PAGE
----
So without the continued development of offshore oil, we have two choices – and the first one is unacceptable. Namely, continuing to import larger and larger amounts of oil from countries who see us as an enemy. Eventually, the hundreds of billions of dollars per year we are shoveling to the Venezuelas and Saudi Arabias of the world will come home to us in the loss of American power and influence – and with that loss will come the defeat of freedom across the globe.

The other choice is to begin to replace oil as a transportation fuel.

Thankfully, we have the ability to do just that.

The Fischer-Tropsch process, invented in Germany in the 1920’s, allows for the conversion of coal into liquid transportation fuel – a large percentage of Nazi Germany’s tanks and planes in World War II ran on fuels made from coal. In fact, at $55-60 per barrel coal gasification is a profitable venture. It’s not done on a commercial scale in the United States, although in South Africa coal is converted into transportation fuels on a wide basis.

America has an enormous amount of coal. With oil currently trading above $85 per barrel, all that is required to introduce coal-based transportation fuels is encouragement by the federal government.

If you don’t like coal, natural gas can dominate the energy market for the time being. There is over a quadrillion cubic feet of natural gas available domestically thanks to shale plays like the Haynesville and Marcellus fields, which represents over a 50-year supply at current rates of usage. And it should be remembered that when it’s profitable to extract a resource and it’s explored for, reserves of that resource tend to grow rather than shrink. Natural gas is cheap, domestic, burns more cleanly than coal or oil and it’s reliable. It might just revolutionize the energy market worldwide. And it can be used for a transportation fuel quite easily.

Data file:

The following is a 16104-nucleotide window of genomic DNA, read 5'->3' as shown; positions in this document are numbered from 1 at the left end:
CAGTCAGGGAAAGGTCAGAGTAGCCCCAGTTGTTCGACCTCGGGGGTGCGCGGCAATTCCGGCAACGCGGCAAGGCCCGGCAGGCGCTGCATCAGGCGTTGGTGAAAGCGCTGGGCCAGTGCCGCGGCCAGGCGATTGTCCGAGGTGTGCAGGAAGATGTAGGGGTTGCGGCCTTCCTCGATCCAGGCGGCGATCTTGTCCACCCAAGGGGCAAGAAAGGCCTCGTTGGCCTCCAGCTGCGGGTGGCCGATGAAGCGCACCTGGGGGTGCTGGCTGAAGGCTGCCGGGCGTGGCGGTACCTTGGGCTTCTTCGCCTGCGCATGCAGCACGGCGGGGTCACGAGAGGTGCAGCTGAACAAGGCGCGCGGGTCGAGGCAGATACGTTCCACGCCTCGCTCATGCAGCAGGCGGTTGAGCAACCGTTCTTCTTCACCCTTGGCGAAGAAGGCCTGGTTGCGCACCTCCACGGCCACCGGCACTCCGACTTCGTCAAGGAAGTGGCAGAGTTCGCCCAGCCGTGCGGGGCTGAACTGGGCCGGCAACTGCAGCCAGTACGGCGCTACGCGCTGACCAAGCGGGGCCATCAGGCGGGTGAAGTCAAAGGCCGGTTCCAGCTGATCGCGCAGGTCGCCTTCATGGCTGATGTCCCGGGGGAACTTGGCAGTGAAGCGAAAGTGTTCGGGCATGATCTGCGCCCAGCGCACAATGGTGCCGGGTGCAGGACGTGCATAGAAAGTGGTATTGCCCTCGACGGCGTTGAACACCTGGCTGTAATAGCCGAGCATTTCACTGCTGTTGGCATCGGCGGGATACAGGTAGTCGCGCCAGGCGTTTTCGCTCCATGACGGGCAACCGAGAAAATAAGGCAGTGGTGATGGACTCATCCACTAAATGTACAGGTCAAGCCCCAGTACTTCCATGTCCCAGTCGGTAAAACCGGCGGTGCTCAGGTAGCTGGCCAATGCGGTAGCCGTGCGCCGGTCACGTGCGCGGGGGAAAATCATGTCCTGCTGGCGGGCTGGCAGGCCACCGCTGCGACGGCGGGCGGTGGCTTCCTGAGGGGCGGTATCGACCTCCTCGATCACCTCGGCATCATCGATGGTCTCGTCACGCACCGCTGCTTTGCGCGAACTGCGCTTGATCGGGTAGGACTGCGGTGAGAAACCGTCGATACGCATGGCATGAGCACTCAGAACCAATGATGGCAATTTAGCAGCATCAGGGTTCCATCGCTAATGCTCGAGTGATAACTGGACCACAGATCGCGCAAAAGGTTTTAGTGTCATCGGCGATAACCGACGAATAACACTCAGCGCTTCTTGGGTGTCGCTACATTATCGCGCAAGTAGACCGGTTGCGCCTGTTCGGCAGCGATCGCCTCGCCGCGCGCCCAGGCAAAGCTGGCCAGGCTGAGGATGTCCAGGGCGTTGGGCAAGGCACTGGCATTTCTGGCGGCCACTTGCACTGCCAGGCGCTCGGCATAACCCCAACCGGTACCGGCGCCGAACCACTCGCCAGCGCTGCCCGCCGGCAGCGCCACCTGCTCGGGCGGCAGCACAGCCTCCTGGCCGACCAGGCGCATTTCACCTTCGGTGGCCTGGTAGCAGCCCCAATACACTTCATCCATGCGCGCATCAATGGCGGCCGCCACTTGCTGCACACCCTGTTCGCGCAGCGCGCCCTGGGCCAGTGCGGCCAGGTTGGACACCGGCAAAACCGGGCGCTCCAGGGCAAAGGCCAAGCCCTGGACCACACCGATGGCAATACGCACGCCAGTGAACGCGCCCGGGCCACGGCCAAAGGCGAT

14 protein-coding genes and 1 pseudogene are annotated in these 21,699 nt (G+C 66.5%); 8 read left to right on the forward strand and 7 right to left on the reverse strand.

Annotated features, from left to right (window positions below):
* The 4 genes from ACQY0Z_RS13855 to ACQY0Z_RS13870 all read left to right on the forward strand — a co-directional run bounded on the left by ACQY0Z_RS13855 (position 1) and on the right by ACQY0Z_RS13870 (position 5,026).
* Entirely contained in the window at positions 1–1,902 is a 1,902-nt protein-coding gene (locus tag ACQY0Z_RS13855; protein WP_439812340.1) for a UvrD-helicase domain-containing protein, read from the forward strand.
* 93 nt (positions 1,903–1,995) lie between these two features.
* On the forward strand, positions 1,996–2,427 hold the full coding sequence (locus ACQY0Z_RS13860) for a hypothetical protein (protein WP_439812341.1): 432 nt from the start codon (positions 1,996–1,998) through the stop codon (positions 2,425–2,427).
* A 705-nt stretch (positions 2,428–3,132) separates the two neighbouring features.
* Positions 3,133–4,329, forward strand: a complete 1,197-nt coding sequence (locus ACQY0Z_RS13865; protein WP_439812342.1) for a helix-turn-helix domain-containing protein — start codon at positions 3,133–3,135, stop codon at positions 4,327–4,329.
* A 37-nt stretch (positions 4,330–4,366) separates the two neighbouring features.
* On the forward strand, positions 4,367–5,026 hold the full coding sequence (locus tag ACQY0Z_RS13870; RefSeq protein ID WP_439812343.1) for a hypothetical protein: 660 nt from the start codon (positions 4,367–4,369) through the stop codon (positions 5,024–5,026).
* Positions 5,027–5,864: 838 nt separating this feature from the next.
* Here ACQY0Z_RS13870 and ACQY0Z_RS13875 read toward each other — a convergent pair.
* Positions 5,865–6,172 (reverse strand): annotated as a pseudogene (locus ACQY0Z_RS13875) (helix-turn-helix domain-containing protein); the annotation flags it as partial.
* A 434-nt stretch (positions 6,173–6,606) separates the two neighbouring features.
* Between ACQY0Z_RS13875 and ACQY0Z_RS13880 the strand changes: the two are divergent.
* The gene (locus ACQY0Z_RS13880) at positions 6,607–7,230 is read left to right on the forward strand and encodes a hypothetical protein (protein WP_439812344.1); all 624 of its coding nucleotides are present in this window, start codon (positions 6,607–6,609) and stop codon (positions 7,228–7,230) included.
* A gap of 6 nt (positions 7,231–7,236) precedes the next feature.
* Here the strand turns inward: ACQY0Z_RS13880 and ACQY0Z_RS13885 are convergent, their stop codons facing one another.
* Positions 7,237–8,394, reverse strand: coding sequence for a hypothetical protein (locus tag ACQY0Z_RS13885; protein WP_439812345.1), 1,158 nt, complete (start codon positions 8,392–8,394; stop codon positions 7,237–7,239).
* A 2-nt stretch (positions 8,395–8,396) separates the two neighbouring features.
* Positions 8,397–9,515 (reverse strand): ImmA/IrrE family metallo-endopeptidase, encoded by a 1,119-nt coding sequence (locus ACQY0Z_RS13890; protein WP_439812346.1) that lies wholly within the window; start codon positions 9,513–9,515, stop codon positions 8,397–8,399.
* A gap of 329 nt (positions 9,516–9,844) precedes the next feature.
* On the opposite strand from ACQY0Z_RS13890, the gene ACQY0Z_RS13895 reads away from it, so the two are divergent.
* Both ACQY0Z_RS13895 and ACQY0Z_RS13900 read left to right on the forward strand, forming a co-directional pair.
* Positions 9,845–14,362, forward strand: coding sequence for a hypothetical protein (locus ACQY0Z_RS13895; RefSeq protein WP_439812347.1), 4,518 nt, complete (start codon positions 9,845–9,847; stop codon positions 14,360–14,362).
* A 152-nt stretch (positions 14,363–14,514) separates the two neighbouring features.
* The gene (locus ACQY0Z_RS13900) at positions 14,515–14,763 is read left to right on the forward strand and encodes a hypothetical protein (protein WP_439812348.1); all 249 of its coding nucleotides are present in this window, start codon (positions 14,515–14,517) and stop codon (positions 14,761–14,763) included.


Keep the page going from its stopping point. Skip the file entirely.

To effectively use coal-based or natural gas-based transportation fuels, however, something must be done to ease the pressure on those resources as they relate to powering the nation’s electrical grid. And that’s where nuclear energy comes in.

The Obama administration has made a show of permitting a nuclear plant here and there, but it has clearly not engaged in support of nuclear energy. It has continued the misguided policy of refusing to reprocess spent nuclear fuels as the French and Japanese (who get most of their power grids from nuclear energy) do. It has stood against using the safe facility at Yucca Mountain to store spent fuel. It has done nothing to ease Nuclear Regulatory Commission regulations which can put a proposed nuclear plant through a 15-year ringer from initiation to going online.

Given the stances articulated by the current administration and the realistic possibilities available, a major disconnect is apparent. The pursuit of energy alternatives outside of the major four sources is – at present – a waste of time and money. And a permanent abandonment of offshore oil drilling without a full effort to exploit the domestic alternatives merely serves to needlessly enrich our enemies at American expense.